Bukhari, W and Khalilidehkordi, E and Mason, DF and Barnett, MH and Taylor, BVM and Fabis-Pedrini, M and Kermode, AG and Subramanian, S and Waters, P and Broadley, SA and Broadley, SA and Abernethy, D and Bhuta, S and Blum, S and Boggild, M and Boundy, K and Brew, BJ and Brilot, F and Brownlee, WJ and Bundell, CS and Butzkueven, H and Carroll, WM and Chen, C and Clarke, L and Coulthard, A and Dale, RC and Das, C and Dear, K and Fulcher, D and Gillis, D and Hawke, S and Heard, R and Henderson, APD and Heshmat, S and Hodgkinson, S and Jimenez Sanchez, S and Kilpatrick, TJ and King, J and Kneebone, C and Kornberg, AJ and Lechner-Scott, J and Lin, MW and Lynch, C and Macdonell, RAL and Marriott, MP and McCombe, PA and Oa Gorman, C and Parratt, JDE and Pender, MP and Pereira, J and Pollard, JD and Prain, KM and Ramanathan, S and Reddell, SW and Shaw, C and Silvestrini, RA and Slee, M and Spies, J and Stankovich, J and Sutton, I and Vincent, A and Vucic, S and Walsh, M and Willoughby, E and Wong, RC and Woodhall, M and Yiu, EM and The Australian and New Zealand NMO Collaboration, NMOSD and MS prevalence in the Indigenous populations of Australia and New Zealand, Journal of Neurology ISSN 0340-5354 (2021) [Refereed Article]
© Crown 2021
Background: We studied the prevalence of neuromyelitis optica spectrum disorder (NMOSD) and multiple sclerosis (MS) in Indigenous populations of Australia and New Zealand with the aim of assessing potential differences.
Methods: Cases of possible NMOSD and MS were collected from Australia and New Zealand. Clinical details, MR imaging, and serologic results were used to apply 2015 IPND diagnostic criteria for NMOSD and 2010 McDonald criteria for MS. Frequencies of self-determined ethnic ancestry were calculated for confirmed NMOSD, suspected NMOSD, and MS. Prevalence rates for NMOSD and MS according to ancestry were compared.
Results: There were 75 cases with NMOSD, 89 with suspected NMSOD, and 101 with MS. NMOSD cases were more likely to have Asian, Indigenous, or Other ancestry compared to suspected NMOSD or MS. There were no differences in the clinical phenotype of NMOSD seen in Indigenous compared to European ancestry populations. Per 100,000, the prevalence estimate for NMOSD in people with Māori ancestry was 1.50 (95% CI 0.52–2.49) which was similar to those with Asian ancestry 1.57 (95% CI 1.15–1.98). NMOSD prevalence in Australian Aboriginal and Torres Strait Islander populations was 0.38 (95% CI 0.00–0.80) per 100,000.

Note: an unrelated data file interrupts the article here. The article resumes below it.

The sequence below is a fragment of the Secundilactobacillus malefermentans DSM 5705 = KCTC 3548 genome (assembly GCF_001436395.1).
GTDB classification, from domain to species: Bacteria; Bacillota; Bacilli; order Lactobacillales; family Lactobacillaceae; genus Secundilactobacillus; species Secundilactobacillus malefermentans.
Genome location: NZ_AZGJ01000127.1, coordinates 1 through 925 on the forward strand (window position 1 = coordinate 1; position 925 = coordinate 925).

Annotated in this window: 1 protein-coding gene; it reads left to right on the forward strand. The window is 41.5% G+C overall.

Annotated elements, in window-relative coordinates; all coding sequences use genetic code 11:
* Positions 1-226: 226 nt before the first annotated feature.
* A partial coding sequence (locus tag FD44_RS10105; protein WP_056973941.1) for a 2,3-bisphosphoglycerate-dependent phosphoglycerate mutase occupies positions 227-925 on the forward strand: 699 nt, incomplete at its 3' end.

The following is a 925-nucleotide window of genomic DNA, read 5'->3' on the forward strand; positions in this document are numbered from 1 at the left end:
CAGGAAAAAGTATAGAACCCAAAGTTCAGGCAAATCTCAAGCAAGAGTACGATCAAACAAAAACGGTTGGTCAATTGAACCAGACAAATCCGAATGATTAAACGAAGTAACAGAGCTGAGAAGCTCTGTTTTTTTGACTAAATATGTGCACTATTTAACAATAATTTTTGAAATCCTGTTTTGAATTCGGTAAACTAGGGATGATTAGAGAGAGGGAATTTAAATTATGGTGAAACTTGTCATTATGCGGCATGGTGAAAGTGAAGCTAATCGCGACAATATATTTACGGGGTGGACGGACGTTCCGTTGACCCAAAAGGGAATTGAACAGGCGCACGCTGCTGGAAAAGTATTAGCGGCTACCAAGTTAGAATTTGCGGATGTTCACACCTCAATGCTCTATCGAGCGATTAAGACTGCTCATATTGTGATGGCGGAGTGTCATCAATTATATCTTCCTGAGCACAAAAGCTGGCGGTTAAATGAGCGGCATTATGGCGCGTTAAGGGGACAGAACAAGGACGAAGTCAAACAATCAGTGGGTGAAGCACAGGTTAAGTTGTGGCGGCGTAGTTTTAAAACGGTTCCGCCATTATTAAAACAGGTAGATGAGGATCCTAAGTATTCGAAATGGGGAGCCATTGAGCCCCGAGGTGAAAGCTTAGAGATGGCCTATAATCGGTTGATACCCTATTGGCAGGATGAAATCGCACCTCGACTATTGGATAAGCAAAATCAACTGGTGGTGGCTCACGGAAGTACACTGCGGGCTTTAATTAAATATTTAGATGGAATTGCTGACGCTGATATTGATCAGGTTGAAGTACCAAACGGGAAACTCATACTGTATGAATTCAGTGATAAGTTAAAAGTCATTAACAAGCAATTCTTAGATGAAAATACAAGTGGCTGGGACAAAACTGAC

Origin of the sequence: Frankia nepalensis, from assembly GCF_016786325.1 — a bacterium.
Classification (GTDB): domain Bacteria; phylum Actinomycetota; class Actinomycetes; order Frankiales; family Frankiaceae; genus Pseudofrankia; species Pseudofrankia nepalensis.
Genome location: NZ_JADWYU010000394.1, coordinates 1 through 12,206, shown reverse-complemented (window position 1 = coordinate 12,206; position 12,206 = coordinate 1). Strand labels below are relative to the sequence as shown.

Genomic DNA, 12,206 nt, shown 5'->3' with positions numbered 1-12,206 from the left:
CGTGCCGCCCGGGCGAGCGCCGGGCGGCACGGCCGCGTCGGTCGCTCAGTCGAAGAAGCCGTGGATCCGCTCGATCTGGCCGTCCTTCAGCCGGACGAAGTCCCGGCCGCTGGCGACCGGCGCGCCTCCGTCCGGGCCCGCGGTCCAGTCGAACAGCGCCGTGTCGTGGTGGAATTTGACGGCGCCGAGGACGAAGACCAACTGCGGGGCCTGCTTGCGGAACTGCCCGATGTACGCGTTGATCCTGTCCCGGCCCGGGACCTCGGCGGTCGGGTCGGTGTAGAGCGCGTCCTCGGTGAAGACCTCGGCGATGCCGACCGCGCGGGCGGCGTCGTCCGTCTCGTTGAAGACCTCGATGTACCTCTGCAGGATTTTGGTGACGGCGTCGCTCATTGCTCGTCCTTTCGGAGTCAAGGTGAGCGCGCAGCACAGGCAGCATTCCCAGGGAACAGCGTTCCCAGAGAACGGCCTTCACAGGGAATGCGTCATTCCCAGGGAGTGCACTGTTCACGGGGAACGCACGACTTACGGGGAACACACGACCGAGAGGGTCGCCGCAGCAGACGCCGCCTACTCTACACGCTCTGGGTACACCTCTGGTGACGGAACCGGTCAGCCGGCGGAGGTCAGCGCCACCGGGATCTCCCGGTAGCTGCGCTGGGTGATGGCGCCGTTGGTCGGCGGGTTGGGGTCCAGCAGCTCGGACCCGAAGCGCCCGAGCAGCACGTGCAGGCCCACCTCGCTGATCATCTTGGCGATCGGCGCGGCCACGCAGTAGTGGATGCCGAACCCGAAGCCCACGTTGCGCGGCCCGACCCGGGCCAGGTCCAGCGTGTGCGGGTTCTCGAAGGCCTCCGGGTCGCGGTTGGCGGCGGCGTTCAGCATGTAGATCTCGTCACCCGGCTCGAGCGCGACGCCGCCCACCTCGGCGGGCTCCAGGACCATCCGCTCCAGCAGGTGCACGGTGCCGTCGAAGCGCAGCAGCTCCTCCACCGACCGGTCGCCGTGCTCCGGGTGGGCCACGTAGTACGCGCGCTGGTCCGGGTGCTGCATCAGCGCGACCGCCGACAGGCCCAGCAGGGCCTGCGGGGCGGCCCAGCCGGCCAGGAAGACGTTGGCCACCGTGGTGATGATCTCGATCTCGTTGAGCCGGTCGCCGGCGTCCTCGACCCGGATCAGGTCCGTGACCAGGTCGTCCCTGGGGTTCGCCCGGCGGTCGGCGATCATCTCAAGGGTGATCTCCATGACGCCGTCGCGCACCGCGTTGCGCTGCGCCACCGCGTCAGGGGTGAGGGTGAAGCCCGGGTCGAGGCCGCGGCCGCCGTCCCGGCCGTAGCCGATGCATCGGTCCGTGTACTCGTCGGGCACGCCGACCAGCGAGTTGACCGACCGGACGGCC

Conclusion: The prevalence of NMOSD in the Māori population is similar to South East Asian countries, reflecting their historical origins. The prevalence of MS in this group is intermediate between those with South East Asian and European ancestry living in New Zealand. Both NMOSD and particularly MS appear to be uncommon in the Indigenous populations of Australia.
|Item Type:||Refereed Article|
|Keywords:||neuromyelitis optica, aquaporin, Maori, Aboriginal and Torres Strait Islander, genetics|
|Research Division:||Biomedical and Clinical Sciences|
|Research Field:||Neurology and neuromuscular diseases|
|Objective Group:||Clinical health|
|Objective Field:||Diagnosis of human diseases and conditions|
|UTAS Author:||Taylor, BVM (Professor Bruce Taylor)|
|UTAS Author:||Stankovich, J (Dr Jim Stankovich)|
|Web of Science® Times Cited:||2|
|Deposited By:||Menzies Institute for Medical Research|
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